Those Who Forget the Past Can’t Predict The Future

Another year has passed and you and I are lucky to be alive. I mean that in both senses. It’s amazing that so many of us made it through 365 more days of the horrifying human condition, and it’s a tremendous privilege to have done so. I’m pleased to note that we now know where the days go. In Wednesday’s Citizen comics section, Lucky Eddie told Hagar the Horrible they “turn into nights.” As for the years, well, they turn into old-movie special effects of calendar pages flipping, or broken resolutions, or enthusiasms acutely embarrassing in retrospect, like bellbottoms or government-subsidized canals.

A few years back everyone had millennium fever and was listing the great this and the outstanding that of the millennium. Including me. For instance I thought the best spelling of “millennium” was with two “n”s and William the Conqueror was the most significant individual.

Trying to compile a “best books of the millennium” list was a bit much because “of making many books there is no end” and my reading list is full of holes. Movies seemed a better bet because before about 1896, what is there to say? But modern video stores seemed to stock neither most classic films nor clerks who’d heard of them.

Then I got another idea: Great busts of the millennium. You know, things that were terrifically hyped and, in some cases, are remembered, but just didn’t live up to their apparent promise.

It’s not that I’m so pitiful that I take pleasure in taunting dusty artifacts. Rather, I thought it would be worthwhile to combat the tendency to regard history as largely inevitable, an attitude that worships strength and lacks imagination.

What if Jean Chrétien had woken up Montcalm? What if the French had linked up Quebec and Louisiana via the Mississippi? History is not so fantastically unpredictable that studying the past is pointless. But do you really think Hitler couldn’t have won? Also, watching replays of past fads crumbling helps protect you against contemporary trendy thinking.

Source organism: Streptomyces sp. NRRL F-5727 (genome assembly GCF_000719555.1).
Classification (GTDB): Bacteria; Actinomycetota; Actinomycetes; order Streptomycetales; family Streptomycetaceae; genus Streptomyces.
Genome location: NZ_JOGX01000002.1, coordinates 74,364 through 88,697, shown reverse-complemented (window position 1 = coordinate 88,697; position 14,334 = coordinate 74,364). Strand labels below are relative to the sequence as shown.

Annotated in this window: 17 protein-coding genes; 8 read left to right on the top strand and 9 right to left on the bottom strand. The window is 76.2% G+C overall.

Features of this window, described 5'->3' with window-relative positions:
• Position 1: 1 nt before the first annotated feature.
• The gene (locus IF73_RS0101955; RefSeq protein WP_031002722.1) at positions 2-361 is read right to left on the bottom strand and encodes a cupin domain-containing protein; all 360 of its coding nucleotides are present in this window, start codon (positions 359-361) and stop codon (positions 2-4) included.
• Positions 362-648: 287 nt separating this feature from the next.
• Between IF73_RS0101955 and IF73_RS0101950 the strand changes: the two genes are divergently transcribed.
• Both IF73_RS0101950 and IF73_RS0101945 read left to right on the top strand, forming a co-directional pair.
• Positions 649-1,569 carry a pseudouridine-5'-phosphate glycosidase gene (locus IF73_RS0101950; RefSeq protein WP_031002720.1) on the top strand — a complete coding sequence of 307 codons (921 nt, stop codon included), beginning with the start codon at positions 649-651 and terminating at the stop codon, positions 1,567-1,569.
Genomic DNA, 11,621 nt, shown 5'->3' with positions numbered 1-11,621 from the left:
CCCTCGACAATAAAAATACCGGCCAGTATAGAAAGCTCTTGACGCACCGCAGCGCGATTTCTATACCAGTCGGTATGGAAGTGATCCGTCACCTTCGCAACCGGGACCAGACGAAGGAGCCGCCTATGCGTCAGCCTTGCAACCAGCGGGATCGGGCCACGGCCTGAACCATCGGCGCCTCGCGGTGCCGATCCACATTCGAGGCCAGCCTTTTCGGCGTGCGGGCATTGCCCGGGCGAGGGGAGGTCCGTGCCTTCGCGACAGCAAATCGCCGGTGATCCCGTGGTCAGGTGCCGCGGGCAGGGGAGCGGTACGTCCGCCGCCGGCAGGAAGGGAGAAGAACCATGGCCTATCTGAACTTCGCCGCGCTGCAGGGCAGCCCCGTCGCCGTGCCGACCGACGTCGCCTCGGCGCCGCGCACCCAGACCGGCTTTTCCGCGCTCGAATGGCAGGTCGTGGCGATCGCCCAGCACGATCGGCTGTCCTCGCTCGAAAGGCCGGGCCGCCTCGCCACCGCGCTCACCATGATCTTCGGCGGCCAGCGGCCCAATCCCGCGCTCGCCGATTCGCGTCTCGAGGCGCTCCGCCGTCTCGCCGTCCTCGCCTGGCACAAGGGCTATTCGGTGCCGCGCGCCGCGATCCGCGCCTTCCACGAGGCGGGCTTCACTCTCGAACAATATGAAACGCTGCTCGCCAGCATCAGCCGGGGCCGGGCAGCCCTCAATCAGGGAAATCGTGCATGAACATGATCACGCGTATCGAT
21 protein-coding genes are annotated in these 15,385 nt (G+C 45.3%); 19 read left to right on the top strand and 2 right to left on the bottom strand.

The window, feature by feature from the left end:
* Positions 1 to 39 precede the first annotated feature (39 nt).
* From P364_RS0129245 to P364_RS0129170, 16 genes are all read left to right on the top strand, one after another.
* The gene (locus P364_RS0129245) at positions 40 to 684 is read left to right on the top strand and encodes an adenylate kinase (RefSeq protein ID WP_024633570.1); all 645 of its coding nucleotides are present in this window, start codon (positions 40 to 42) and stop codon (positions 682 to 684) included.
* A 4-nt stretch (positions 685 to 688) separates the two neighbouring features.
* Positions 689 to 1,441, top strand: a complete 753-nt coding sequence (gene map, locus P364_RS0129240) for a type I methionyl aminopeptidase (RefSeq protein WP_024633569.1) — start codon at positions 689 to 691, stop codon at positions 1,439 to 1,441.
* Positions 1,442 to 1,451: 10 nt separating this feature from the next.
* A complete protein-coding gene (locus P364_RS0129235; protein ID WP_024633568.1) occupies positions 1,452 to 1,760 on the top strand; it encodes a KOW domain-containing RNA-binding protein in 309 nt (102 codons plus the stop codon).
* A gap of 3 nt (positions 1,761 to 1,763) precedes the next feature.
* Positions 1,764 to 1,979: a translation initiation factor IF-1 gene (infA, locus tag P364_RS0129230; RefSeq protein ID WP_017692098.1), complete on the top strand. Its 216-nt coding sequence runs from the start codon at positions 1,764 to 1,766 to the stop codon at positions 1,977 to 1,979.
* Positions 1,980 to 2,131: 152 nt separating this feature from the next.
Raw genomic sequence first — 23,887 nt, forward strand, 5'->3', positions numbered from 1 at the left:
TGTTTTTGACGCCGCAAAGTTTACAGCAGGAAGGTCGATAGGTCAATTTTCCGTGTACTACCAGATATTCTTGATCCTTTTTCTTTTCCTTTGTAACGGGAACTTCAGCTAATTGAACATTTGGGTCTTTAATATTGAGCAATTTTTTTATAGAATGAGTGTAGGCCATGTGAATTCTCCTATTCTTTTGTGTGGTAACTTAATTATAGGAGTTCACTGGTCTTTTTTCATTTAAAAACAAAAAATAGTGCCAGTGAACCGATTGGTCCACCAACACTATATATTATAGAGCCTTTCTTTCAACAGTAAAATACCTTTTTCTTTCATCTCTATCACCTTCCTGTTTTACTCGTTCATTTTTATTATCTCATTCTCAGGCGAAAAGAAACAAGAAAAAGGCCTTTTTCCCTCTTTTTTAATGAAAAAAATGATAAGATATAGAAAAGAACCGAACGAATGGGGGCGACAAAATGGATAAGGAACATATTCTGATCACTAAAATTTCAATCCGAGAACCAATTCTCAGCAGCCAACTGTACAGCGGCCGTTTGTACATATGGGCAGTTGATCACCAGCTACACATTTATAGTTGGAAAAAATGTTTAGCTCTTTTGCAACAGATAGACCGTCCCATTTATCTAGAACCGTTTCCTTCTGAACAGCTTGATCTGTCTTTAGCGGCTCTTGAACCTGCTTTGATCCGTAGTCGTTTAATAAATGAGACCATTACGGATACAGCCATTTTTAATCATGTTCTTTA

My list of “busts of the millennium” included the crossbow, a remarkably powerful weapon capable of penetrating armour, knight and the wall behind him. Yet unlike the humble longbow it did not decide a single battle, let alone a major war. Also the Holy Roman Empire. What was that about?

Artificial languages are a bit of a post-Enlightenment thing but also a major flop. So, possibly, was the Enlightenment. Becoming as Gods hasn’t quite worked out, whether you’re thinking about directing the economy or remaking the Moral Law so it’s not hard.

Socialism was a really major instance of “product may not be exactly as shown.” If history had a returns counter you’d sure take it back. Of course, socialism isn’t big on returns counters and other alienating sources of consumer satisfaction. Another reason to dislike it. Unelected leaders with moustaches also proved a grave disappointment. So did high tariffs, industrial policy and modern art.

Mind you, anyone can look back and say French absolutism didn’t work out. (Not everyone does; see Chrétien and Montcalm above. Strangely, there are also still people who think socialism would be a great idea. Guys, the crossbow stands a better chance of ultimate vindication. I assure you.)

The trick is to look forward and see flops coming. So by golly, with New Year’s Eve in sight, here I go with a list of some things that are worse than is generally supposed, and some that are better, to gird us for battle in 2006.

Overrated: China’s economy. Underrated: America’s economy.

Overrated: China’s foreign policy. Underrated: America’s foreign policy. Seriously overrated: Canada’s foreign policy.

Overrated: “Thinking outside the box.” Underrated: Dogma.

Overrated: Finally having a sexual revolution. Underrated: Finally having a sexual counterrevolution.

Overrated: The Charter. Underrated: Parliamentary democracy.

Overrated: Politics. Underrated: Political philosophy.

Overrated: Judges with vision. Underrated: Judges with humility.

Overrated: Peacekeeping. Underrated: Just war.

Overrated: Treaties with tyrants. Underrated: Preemptive strikes on tyrants.

Overrated: The voice of youth. Underrated: The voice of experience.

Overrated: Noise. Underrated: Quiet.

Overrated: Dieting. Underrated: Eating less.

Overrated: Culture. Underrated: Civility.

Overrated: Self-expression. Underrated: Self-control.

Overrated: Lists. Underrated: This list.

Overrated: Euthanasia. Underrated: Not dying yet.

Overrated: Life. Underrated: Life.

Definitely not overrated: Quoting G.K. Chesterton. So, on the last point, I leave you with this thought from him for the coming year: “The more truly we can see life as a fairytale, the more clearly the tale resolves itself into war with the Dragon who is wasting fairyland.”

A rampaging dragon? Personally, I can’t wait. Now where did I put that crossbow?

[First published in the Ottawa Citizen]

ColumnsJohn Robson